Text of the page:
Rates of child experience of and exposure to food insecurity remain high
By Lauren Bauer, Diane Whitmore Schanzenbach
As memories of holiday meals linger and negotiations over the Farm Bill reach their end, we draw attention to the millions of children in the U.S. who are exposed to food insecurity.
Despite improvements across a number of economic indicators like GDP growth and unemployment rates, rates of child experience of and exposure to food insecurity have failed to see reductions in the past three years. In 2017, 17.0 percent of children in the United States—totaling 12.5 million children—experienced food insecurity. This means that they lived in a household that at some point during the year did not have consistent access to adequate food due to a lack of money or other resources.
In every state there are children living in food-insecure households, though the rates differ dramatically across states. Figure 1 shows the average annual percentage of children living in food-insecure households for each state in 2015-17. (Data are averaged across 3 years to increase statistical precision). From 2015-17, every state had a rate of child exposure to food insecurity above 10 percent. In 11 states, more than 20 percent of children lived in a food insecure household. In two states – Arkansas and New Mexico – more than 1 in 4 children was exposed to food insecurity.
In 2017, nationwide 4.1 percent of households with children experienced very low food security, meaning that at times the food intake of household members was reduced or eating patterns were disrupted because the household lacked resources for obtaining food. Figure 2 shows the average annual percentage of children living in households with very low food security by state in 2015-17. From 2015-17, about half of states had rates of very low food security above 5 percent. In four states –Tennessee, Nebraska, Maine, and New Mexico – more than 8 percent of children lived in households characterized by very low food security.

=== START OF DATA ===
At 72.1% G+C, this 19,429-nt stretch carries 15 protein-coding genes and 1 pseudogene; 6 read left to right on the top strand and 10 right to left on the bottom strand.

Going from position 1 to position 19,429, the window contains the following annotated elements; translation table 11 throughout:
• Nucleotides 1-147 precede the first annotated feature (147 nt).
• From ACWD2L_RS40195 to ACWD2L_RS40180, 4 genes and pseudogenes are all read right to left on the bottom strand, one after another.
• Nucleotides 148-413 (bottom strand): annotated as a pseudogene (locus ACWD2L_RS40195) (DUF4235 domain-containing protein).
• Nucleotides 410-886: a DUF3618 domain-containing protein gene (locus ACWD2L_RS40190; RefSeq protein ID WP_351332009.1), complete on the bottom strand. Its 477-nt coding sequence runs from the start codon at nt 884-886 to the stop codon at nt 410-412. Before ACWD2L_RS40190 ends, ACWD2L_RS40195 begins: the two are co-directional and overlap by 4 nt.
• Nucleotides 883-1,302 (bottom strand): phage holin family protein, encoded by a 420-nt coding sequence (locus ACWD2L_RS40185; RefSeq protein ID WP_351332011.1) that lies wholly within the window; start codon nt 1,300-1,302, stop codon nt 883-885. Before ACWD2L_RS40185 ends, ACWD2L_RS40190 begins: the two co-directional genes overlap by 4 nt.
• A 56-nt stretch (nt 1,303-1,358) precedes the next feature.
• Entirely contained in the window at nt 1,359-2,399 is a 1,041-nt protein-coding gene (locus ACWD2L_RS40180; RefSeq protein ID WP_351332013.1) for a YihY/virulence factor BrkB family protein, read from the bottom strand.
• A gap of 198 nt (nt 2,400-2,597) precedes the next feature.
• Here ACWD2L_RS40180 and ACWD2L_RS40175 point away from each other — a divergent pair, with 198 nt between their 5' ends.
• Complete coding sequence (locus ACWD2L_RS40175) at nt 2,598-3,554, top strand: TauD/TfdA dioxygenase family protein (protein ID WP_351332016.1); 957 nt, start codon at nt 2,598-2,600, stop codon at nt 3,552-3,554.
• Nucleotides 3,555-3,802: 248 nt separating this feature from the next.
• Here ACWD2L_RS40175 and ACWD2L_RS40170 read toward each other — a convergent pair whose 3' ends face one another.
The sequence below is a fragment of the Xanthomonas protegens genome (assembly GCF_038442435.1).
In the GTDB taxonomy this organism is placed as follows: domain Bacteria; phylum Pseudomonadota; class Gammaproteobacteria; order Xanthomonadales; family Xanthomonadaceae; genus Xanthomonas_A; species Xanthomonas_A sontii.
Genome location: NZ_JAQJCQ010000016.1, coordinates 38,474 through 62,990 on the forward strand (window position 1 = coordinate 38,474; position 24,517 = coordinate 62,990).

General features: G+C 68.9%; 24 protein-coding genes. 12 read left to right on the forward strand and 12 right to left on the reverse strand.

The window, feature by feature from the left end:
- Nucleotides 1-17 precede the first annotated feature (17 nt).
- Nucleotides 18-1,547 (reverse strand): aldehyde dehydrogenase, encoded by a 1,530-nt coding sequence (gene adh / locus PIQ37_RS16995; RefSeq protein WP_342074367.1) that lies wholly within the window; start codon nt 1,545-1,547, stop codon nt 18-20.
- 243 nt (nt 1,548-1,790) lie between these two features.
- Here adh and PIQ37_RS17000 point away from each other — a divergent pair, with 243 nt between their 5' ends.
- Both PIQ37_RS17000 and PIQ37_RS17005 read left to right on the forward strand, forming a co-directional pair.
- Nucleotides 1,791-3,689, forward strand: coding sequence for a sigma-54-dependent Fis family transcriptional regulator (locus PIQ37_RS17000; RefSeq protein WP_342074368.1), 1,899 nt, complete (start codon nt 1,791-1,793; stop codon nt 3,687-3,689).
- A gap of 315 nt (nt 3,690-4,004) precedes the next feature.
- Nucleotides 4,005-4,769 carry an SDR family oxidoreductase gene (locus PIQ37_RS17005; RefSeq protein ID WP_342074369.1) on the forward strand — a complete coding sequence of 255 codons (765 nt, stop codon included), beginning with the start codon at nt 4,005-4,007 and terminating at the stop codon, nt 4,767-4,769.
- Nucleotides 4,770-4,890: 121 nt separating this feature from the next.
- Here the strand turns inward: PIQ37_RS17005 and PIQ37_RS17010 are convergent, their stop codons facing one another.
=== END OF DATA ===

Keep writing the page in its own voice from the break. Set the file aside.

In new interactive maps created by The Hamilton Project, we show how the picture of child exposure to food insecurity and very low food security has changed from 2005-2007 (pre-recession) to today. Perhaps surprisingly, and unlike other indicators including The Hamilton Project’s Vitality Index, there is not a consistent regional picture to food insecurity at any point in the business cycle.
There are several ways that children experience food insecurity. In some households with children, only adults in the household are food insecure. A child may also experience low or very low food security herself. Figure 1 shows the percentage of children who exposed to or themselves experienced low or very low food security. These lines are exclusive, meaning that a child is either experiencing very low food security or low food security or lives in a household characterized by food insecurity; the lime green line shows total experience of or exposure to food insecurity. In 2009, 12.1 percent of children experienced food insecurity and an additional 11.1 percent were exposed to food insecurity. In 2017, 8.9 percent of children experienced food insecurity and 8.1 percent were exposed to food insecurity.
Food insecurity among children peaked in 2008 when 10.8 percent of children experienced low food security and 1.5 percent of children experienced very low food security, 12.3 percent in total. From 2008 to 2014, the share of children experiencing food insecurity decreased from 12.3 percent to 10.8 percent. From 2014 to 2015, there was a sharp decrease in the share of children who were food insecure themselves to 8.7 percent. Since that drop, the number of children experiencing food insecurity ticked up slightly in 2016 (8.8 percent) and 2017 (8.9 percent) but was not statistically significantly different.
While seasonal food drives help to put a holiday meal on the table across the country, too many children are exposed to food insecurity, even now, in better economic times. Proposals to add work requirements to SNAP participants with children at home and failing to provide additional resources to households with children over the summer to make up for the loss of school-provided meals would increase food insecurity among children.